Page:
Hawala scandal

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The Hawala scandal or hawala scam was an Indian political scandal involving payments allegedly sent by politicians (black money) through four hawala brokers, the Jain brothers. It was a US$18 million bribery scandal that implicated some of the country's leading politicians.

In 1991, an arrest linked to militants in Kashmir led to a raid on hawala brokers, revealing evidence of large-scale payments to national politicians.[1] Those accused included L. K. Advani, V. C. Shukla, P. Shiv Shankar, Sharad Yadav, Balram Jakhar, and Madan Lal Khurana.[2] The prosecution that followed was partly prompted by a public interest petition (see Vineet Narain), and yet the court cases of the Hawala scandal eventually all collapsed without convictions. Many were acquitted in 1997 and 1998, partly because the hawala records (including diaries) were judged in court to be inadequate as the main evidence.[2] The Central Bureau of Investigation's role was criticised. In concluding the Vineet Narain case, the Supreme Court of India directed that the Central Vigilance Commission should be given a supervisory role over the CBI.[1]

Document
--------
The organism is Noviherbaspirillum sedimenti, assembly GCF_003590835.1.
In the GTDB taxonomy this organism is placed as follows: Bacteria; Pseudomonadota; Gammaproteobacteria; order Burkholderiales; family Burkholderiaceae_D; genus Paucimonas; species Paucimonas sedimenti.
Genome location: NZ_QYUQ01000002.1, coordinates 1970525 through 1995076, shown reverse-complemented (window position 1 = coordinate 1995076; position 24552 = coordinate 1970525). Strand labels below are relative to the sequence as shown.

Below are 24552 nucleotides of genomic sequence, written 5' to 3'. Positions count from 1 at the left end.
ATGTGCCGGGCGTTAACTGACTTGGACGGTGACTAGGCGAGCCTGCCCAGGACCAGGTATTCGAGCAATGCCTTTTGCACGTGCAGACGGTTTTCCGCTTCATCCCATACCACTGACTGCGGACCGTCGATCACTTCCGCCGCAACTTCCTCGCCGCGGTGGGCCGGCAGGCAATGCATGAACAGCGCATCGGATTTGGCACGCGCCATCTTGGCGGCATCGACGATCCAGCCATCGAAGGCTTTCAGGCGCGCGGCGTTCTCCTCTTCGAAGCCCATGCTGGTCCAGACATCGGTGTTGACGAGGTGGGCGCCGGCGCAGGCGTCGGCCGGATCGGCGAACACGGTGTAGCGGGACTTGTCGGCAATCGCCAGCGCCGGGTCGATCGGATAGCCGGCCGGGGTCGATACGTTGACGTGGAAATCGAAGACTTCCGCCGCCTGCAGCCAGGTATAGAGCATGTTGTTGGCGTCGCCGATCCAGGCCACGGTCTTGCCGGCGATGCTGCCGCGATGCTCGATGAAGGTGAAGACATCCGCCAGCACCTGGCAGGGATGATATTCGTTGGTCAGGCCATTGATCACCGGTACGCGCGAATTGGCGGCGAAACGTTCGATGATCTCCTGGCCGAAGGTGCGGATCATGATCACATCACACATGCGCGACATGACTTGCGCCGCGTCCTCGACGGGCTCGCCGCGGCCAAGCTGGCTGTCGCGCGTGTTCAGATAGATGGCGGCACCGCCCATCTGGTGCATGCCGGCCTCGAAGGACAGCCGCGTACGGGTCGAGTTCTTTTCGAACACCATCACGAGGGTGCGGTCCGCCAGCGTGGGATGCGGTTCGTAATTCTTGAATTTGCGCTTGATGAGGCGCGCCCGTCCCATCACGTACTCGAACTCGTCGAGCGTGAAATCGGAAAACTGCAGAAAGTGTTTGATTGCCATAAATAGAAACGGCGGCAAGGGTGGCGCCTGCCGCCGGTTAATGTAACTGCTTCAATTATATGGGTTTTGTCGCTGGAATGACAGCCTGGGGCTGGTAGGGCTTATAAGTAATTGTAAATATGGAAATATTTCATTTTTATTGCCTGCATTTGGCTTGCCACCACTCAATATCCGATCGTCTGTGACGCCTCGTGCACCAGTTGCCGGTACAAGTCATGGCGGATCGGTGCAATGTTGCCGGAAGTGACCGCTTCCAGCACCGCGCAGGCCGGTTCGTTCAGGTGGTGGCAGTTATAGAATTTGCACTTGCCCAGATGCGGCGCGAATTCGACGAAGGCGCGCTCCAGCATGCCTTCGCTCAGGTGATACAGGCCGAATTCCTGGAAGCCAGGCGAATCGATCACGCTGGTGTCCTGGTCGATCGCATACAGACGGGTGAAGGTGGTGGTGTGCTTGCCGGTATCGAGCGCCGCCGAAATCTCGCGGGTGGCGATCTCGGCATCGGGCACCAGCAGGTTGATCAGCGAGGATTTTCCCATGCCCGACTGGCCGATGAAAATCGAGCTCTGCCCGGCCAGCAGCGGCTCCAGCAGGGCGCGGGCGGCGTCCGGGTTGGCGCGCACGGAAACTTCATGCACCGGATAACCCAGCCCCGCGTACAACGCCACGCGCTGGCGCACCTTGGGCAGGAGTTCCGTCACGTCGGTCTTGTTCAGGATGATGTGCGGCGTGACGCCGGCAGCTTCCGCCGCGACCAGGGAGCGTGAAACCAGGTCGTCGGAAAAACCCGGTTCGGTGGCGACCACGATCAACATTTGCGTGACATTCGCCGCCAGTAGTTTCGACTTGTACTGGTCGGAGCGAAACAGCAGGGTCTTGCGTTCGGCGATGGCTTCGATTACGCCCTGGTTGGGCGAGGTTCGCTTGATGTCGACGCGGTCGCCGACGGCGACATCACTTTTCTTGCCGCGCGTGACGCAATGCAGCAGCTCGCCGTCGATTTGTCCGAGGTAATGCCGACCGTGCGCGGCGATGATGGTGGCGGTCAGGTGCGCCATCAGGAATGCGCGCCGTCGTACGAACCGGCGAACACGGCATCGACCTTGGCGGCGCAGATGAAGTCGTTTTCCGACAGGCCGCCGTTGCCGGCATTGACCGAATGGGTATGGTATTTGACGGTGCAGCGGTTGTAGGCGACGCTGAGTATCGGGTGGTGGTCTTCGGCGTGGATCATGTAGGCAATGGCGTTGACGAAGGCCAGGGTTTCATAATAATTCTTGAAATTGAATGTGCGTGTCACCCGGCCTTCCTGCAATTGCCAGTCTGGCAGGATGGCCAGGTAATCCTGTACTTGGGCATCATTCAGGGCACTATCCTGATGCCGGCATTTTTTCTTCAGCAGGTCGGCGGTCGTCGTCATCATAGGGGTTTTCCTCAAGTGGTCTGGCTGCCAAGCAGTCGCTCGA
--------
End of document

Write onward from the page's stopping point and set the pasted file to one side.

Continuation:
See also[edit]

The Jain Hawala story was broken by two Delhi-based journalists Ram Bahadur Rai and Rajesh Joshi, working for the Hindi daily Jansatta. Then Vineet Narain, the journalist filed a public interest litigation in the Supreme court of India.

Further reading[edit]


  1. ^ a b "Vineet Narain Case, Directions of the Court". 2 November 2006. Archived from the original on 2 April 2007. 
  2. ^ a b Sudha Mahalingam (21 Mar – 3 Apr 1998). "Jain Hawala Case: Diaries as evidence". Frontline magazine. 15 (6). Archived from the original on 10 March 2007. Retrieved 2 Nov 2006.